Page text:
Storytelling is the essence of our survival

Storytelling is the essence of our survival

What do Walt Disney, Yuval Noah Harari and Steve Jobs have in common?

Some may say fame, while others may say wealth. And while both may be true, there is a more important thing that unites them: the skill of storytelling. 

Steve Jobs, chairperson, CEO and co-founder of Apple Inc. was famous for his keynote speeches. He was known to agonize for hours over the details of his presentations, when launching new products or making an announcement. Ironically, it was not through dazzling special effects that he sold his iPhones and iPads to millions of people around the world, but through captivating stories. 

Jobs had an amazing ability to craft a narrative that resonated with people, and was able to hook his audience in suspense, all while wearing his iconic black turtleneck and jeans. His storytelling skills were so strong that he did not need to dress to impress, or employ special lights and fireworks to wow crowds.

Yuval Noah Harari, the bestselling author of “Sapiens”, “Homo Deus” and “21 Lessons for the 21st Century,” succeeded in telling the story of our species in a way that was both all-encompassing and entertaining. Harari not only understands the significance of storytelling in engaging readers and students, but claims that history is ultimately a complex network of stories we have told each other. For Harari, storytelling is the essence of our survival and prosperity. It is because of the tales we told, that we came to believe in capitalism, nations, justice, money, books and laws. “Money doesn’t have any value in itself; it’s just a story we invented that these little pieces of paper are worth a certain number of loaves of bread. As long as everybody believes in the story, it works,” he says.

In today’s world, storytelling is becoming a key skill for the job market. Employers across industries recognize that knowing how to create relatable narratives can sell anything from books, movie tickets, gadgets, experiences and even career paths to university students. Stories are also used to pass on traditions, belief systems and lessons from our own unique cultural history. A notable example of this has been the passage of stories amongst generations of Australian Aboriginals, known as The Dreaming. Before the European settlement of Australia, there were around 600 diverse Aboriginal populations, each with their own different language groups, dating back between an estimated 50,000 to 65,000 years. 

Despite the enormous changes to Australia’s political culture, The Dreaming, through song, dance, painting and storytelling, has succeeded in maintaining a link between present and future generations of aboriginals with their cultural heritage.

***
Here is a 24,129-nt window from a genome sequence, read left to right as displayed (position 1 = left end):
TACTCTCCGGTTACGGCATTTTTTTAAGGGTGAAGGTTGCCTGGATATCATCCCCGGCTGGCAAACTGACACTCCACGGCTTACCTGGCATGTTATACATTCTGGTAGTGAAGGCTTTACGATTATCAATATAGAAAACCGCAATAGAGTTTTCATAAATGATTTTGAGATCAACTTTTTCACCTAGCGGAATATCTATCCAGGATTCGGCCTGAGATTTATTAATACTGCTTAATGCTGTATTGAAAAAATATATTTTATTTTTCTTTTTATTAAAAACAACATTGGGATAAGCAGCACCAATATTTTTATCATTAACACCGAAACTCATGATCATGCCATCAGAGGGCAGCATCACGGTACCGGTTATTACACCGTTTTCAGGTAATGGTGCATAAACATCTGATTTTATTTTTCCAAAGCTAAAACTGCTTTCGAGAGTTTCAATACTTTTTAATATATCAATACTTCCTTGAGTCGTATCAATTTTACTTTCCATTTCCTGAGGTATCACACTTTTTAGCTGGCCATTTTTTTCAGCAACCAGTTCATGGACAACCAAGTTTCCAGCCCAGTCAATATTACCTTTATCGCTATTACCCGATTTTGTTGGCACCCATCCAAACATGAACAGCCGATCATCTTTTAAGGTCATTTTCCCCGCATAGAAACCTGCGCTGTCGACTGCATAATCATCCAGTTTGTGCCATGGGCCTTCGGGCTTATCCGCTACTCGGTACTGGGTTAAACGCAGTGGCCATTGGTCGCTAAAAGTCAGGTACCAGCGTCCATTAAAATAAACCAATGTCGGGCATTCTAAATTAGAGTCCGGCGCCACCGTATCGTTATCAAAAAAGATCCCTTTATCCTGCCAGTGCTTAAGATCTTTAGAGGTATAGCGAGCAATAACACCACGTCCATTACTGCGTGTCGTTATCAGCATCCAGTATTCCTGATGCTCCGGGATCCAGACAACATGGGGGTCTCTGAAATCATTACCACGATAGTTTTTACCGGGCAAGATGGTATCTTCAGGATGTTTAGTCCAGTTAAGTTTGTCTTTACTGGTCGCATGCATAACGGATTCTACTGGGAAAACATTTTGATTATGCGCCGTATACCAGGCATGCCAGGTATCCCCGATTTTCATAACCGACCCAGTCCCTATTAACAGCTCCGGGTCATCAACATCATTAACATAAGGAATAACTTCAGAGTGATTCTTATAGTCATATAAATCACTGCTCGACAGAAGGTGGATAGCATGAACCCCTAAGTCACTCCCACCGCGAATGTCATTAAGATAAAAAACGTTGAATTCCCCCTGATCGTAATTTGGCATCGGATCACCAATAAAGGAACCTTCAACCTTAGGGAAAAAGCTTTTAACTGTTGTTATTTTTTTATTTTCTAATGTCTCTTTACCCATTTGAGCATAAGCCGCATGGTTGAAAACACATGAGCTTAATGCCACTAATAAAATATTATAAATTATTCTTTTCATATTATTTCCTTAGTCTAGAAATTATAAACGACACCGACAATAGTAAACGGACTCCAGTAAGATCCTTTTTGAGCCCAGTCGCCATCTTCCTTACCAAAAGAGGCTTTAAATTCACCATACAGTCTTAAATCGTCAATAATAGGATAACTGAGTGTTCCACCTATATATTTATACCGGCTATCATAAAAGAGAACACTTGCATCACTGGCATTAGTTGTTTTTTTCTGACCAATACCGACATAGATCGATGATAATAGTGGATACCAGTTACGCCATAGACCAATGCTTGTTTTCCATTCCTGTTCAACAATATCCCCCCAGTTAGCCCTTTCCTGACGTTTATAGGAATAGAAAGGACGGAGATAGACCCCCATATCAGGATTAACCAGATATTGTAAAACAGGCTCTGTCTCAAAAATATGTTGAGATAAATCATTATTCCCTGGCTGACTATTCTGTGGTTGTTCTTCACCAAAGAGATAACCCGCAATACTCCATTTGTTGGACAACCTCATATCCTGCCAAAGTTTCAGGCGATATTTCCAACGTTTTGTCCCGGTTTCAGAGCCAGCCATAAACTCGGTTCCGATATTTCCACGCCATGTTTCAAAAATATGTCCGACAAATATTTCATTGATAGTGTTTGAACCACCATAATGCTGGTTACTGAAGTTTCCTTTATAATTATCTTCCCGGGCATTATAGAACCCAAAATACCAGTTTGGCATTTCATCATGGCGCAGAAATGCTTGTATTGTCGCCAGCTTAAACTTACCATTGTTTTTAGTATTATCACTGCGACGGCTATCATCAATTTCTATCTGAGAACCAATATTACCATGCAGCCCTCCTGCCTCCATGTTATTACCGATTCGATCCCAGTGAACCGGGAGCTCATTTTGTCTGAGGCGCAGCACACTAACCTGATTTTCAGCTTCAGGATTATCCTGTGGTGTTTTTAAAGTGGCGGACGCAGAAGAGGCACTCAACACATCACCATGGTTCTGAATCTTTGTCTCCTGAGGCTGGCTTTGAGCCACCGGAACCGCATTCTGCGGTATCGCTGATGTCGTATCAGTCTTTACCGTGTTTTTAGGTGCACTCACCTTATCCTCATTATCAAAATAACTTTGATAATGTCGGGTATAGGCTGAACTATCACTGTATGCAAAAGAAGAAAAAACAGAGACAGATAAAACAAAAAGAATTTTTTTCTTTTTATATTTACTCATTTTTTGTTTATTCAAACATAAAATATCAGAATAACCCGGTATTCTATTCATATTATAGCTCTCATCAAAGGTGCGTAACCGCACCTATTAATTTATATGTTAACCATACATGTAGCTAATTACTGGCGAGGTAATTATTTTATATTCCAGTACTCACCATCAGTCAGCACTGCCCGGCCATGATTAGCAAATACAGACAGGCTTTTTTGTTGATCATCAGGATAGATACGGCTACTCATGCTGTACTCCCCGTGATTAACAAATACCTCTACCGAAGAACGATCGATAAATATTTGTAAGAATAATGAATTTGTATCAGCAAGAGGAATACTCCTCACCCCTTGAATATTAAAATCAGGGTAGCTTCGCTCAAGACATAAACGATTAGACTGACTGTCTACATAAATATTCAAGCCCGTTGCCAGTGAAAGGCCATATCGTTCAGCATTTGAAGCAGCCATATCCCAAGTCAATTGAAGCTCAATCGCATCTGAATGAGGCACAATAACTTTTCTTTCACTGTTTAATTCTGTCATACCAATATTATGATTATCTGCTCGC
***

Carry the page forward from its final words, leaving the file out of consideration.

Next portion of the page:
Simply put, when you hear an impactful or moving story, your brain reacts as if you are experiencing it yourself.

Maria Hanif Al-Qassim

There is a scientific explanation as to why stories affect us and help us connect with each other. A group of neuroscientists at Princeton University discovered a neurological connection between stories and the area of the brain responsible for empathy and compassion. These feelings are controlled by a chemical called oxytocin, which tends to increase when we are told well-crafted and relatable stories. They also found that when listening to a captivating story, the same areas of the brain light up in both the storyteller and listener.

Simply put, when you hear an impactful or moving story, your brain reacts as if you are experiencing it yourself.

Now that The Lion King is back in theaters, we are all reminded of that heartbreaking scene when Simba tries to wake his dead father, Mufasa. Who can forget the tears streaming down his animated eyes, and his choked up voice? Even 25 years after its original release, we experience the heartbreak, guilt, shame and fear Simba felt. It hardly matters that he was an animated fictional character in a Disney film. While none of us can truly relate to being a lion cub, we can all know how it feels to be sons and daughters. We can all relate to the emotions Simba felt.

Us humans are empathic creatures by nature. The mere personification of a cartoon character creates a lasting connection between that character and the audience, no matter their age, gender and nationality. It causes our bodies to release oxytocin and makes us place ourselves in Simba’s place (or Cinderella’s, or Bambi’s), and thus connecting us on a deeper level.

Knowing how and why stories affect us, can help us employ this valuable skill in both professional and personal spheres. Engaging narratives can mean many things: It can help charities attract more donations and open new doors for parents raising their children, just as much as it can sell products and services. In a TEDx Talk, NYU Masters student Amanda D’Annucci argued that “stories can heal, stories can teach, stories can inspire, stories can enlighten and stories can resolve.” With these words, she captured the power of storytelling perfectly.

  • Maria Hanif Al-Qassim is an Emirati from Dubai who writes on development, gender and social issues. Twitter: @maria_hanif
Disclaimer: Views expressed by writers in this section are their own and do not necessarily reflect Arab News' point-of-view